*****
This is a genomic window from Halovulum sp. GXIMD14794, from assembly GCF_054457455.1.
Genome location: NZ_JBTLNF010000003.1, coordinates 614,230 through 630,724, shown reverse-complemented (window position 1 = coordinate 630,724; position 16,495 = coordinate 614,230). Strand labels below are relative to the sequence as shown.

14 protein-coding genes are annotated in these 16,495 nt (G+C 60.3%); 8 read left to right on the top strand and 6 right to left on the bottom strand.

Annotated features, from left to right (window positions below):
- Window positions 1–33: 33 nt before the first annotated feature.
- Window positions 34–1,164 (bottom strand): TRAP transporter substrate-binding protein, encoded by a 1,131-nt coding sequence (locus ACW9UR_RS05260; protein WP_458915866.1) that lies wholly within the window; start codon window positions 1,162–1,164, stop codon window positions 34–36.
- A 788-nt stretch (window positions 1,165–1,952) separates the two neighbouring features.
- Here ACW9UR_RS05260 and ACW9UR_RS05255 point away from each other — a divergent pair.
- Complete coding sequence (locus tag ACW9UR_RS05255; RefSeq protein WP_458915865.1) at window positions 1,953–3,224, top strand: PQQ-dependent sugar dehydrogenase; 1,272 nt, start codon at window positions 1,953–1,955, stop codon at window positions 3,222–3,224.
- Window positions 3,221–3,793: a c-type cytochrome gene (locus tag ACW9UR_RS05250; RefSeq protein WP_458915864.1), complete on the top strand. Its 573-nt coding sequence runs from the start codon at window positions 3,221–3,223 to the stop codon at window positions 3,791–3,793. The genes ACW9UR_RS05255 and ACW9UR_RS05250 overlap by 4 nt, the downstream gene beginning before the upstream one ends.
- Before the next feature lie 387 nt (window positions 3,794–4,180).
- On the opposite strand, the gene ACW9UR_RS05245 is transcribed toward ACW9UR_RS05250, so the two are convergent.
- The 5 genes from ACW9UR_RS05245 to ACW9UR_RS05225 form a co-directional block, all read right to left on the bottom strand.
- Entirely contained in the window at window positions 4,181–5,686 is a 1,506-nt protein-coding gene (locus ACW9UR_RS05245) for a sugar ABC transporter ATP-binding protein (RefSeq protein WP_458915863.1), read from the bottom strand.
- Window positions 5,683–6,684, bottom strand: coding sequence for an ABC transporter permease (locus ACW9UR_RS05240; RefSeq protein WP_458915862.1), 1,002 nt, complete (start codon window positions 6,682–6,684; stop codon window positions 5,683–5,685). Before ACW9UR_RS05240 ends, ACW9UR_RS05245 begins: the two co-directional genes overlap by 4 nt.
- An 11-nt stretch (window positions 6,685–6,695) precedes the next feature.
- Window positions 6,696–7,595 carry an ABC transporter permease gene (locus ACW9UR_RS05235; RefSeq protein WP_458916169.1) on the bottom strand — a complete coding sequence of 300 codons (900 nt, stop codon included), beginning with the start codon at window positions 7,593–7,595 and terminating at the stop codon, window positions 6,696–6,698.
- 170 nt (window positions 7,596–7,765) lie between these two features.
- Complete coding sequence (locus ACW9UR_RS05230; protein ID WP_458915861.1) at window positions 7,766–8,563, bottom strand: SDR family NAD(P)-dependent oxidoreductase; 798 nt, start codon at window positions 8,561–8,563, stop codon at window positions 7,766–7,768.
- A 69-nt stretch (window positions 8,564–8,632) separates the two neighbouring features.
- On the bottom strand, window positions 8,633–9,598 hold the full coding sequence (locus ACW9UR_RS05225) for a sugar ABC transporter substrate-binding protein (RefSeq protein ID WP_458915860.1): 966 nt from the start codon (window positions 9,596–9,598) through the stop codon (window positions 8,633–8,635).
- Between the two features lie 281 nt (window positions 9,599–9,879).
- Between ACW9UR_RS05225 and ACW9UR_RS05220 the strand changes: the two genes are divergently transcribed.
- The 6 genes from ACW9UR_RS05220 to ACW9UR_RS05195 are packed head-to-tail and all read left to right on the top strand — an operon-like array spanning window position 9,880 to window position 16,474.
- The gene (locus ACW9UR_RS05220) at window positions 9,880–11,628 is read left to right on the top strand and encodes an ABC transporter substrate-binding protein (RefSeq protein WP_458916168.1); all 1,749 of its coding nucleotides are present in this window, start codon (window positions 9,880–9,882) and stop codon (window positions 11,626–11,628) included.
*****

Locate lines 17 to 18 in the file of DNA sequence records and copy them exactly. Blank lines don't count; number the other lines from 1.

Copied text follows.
- Window positions 6,696–7,595 carry an ABC transporter permease gene (locus ACW9UR_RS05235; RefSeq protein WP_458916169.1) on the bottom strand — a complete coding sequence of 300 codons (900 nt, stop codon included), beginning with the start codon at window positions 7,593–7,595 and terminating at the stop codon, window positions 6,696–6,698.
- 170 nt (window positions 7,596–7,765) lie between these two features.